AOL Launches Mobile Storefront

Bidding to become a key entry way for the purchase of mobile services and content, America Online has launched a mobile storefront that users can customize to hold features designed for their phones and other hand-held devices.

AOLMobile.com was built by AOL through a partnership with InPhonic, which handles online sales of wireless services and devices for a range of carriers, portals and other vendors.

Most of the features will be available to all Web users and the site will rely heavily on personalization, with users able to create their own “mobile dashboard” from which they can manage cell phone features and preferences, such as requesting reminders or news alerts. Users who register the make and model of their phones and their carrier can also get recommendations on features such as ringtones.

Other content on the site will include product reviews and an interactive phone-finder feature and phone offers from handset makers and carriers. Later this year, an account management feature will be added from which AOL members can pay mobile bills — using AOL Bill Pay — and get updates on mobile usage minutes. That feature will later be opened to all Web users.

“The new AOLMobile.com site is all about personalization and simplification,” said Rajive Mathur, the vice president of AOLMobile.com. “It’s also a ‘mobile home base’ where users can easily manage their wireless service accounts.”

Portals Galore

Along with the storefront feature, AOL launched a cell-phone friendly version of its AOL.com portal, where users can find much of the same content at the AOL.com portal — itself recently re-launched to capture more general Web users — with special attention to how that content is used on mobile devices.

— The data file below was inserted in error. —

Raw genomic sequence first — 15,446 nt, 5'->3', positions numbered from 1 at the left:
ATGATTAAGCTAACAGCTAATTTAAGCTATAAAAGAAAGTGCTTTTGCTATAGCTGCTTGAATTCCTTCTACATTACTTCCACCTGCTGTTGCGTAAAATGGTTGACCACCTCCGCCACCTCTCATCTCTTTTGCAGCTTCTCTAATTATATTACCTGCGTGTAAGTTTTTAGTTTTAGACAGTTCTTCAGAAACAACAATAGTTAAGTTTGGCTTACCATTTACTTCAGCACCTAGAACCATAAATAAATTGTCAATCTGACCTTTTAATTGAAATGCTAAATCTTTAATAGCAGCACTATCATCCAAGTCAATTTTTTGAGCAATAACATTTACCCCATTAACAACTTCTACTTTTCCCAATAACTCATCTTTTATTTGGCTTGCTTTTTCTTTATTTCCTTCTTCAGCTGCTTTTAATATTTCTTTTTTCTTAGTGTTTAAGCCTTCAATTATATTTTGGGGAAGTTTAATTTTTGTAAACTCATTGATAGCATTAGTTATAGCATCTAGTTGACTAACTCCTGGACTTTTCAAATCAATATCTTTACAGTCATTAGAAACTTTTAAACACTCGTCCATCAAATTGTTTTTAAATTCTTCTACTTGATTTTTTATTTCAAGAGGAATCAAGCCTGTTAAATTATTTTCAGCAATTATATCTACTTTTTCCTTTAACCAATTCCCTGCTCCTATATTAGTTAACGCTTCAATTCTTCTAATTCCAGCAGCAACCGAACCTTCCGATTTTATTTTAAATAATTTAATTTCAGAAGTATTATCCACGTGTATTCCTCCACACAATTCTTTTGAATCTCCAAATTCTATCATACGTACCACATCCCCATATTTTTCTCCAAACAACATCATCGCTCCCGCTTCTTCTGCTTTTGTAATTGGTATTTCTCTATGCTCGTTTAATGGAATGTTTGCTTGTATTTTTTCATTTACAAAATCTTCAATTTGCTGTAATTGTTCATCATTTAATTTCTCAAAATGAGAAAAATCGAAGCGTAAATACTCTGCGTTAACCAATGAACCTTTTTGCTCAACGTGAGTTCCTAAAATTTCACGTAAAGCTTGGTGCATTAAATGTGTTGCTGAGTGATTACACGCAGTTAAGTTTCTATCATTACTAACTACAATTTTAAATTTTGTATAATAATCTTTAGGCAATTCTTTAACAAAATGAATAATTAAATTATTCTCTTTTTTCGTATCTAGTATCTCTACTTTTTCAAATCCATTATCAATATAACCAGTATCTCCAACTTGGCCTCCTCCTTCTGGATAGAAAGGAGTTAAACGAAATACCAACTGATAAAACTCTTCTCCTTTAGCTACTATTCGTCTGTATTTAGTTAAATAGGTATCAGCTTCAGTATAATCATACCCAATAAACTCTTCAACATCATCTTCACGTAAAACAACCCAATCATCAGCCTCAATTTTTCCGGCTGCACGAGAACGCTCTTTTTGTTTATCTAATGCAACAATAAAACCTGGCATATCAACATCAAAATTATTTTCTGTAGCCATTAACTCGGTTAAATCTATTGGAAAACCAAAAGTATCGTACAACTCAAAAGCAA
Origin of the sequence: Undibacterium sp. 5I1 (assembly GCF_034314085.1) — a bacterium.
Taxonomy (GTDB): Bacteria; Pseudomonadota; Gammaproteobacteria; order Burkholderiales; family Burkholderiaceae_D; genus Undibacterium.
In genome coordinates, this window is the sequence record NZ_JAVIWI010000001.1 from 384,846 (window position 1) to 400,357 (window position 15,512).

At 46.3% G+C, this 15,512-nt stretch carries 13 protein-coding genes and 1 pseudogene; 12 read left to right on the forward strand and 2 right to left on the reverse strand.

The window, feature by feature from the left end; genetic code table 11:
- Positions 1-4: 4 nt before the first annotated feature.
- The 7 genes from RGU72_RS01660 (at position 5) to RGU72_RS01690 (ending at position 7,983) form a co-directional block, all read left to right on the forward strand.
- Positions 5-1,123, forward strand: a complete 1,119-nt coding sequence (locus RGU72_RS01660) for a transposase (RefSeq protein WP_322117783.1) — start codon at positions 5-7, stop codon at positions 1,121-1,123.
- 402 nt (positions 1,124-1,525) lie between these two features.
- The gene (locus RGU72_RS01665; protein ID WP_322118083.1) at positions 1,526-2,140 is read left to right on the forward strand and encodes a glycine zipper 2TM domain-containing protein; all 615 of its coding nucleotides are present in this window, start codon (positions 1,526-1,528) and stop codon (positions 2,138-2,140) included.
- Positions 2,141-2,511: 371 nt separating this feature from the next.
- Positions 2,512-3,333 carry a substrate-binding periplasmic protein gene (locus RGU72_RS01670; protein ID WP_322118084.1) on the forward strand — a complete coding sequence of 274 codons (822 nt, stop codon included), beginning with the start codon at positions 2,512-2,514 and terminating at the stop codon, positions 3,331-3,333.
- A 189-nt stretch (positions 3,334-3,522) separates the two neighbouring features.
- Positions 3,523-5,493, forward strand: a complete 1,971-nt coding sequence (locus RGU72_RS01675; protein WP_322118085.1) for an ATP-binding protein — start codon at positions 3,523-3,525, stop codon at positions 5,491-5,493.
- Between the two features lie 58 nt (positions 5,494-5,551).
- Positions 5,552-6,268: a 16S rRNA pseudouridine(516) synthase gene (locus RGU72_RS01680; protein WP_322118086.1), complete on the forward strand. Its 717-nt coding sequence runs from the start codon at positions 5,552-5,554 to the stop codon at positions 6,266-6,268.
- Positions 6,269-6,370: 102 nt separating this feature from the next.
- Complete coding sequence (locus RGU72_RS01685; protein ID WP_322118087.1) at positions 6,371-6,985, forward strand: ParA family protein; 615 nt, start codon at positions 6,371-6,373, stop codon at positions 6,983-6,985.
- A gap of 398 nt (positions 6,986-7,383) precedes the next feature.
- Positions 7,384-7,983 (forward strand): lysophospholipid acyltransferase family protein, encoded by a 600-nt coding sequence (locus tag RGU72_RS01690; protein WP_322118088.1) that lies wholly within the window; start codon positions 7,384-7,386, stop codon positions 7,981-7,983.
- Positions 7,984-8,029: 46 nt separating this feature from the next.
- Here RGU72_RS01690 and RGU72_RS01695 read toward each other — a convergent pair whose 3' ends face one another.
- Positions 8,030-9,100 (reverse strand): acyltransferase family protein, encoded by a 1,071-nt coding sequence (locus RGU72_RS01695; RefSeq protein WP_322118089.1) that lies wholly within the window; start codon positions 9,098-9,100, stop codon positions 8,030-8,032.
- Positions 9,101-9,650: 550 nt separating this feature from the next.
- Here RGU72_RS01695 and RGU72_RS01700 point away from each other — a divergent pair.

That portal will offer links for mobile search functions, such as interactive maps and Yellow Pages, as well as news and sports feeds and access to AOL Pictures and, eventually AIM Web mail.

AOL has been aggressive in moving toward the mobile portal space. Earlier this month, it bought Wildseed, a specialty mobile company whose replaceable face plates and other accessories are popular among young users.

Some analysts say AOL is well positioned for the shift to mobile because of the strength of its communications portfolio, most notably its AOL Instant Messenger, or AIM.

“AOL will have some traction in the mobile marketplace because their tools are so popular among younger users,” independent telecom analyst Jeff Kagan told the E-Commerce Times. “That’s the audience that is going to the fastest to adopt new and cutting edge technologies and the one that will spend the most on mobile services.”

In the Mix

The partnership with AOL is just the latest win for InPhonic, which manages wireless phone stores for several portals and handles several carriers’ online sales channel on an outsourcing basis.

In a recent interview with the E-Commerce Times, InPhonic Chief Executive Officer David Steinberg said the market for mobile services, phone plans and new phones remains strong, with the outlook bright given the impending widespread arrival of third-generation, or 3G, high-speed mobile networks that will enable delivery of more content-rich services.

“This year, we see people buying up to camera phones and we know that coming up is the entire 3G trend,” he said.

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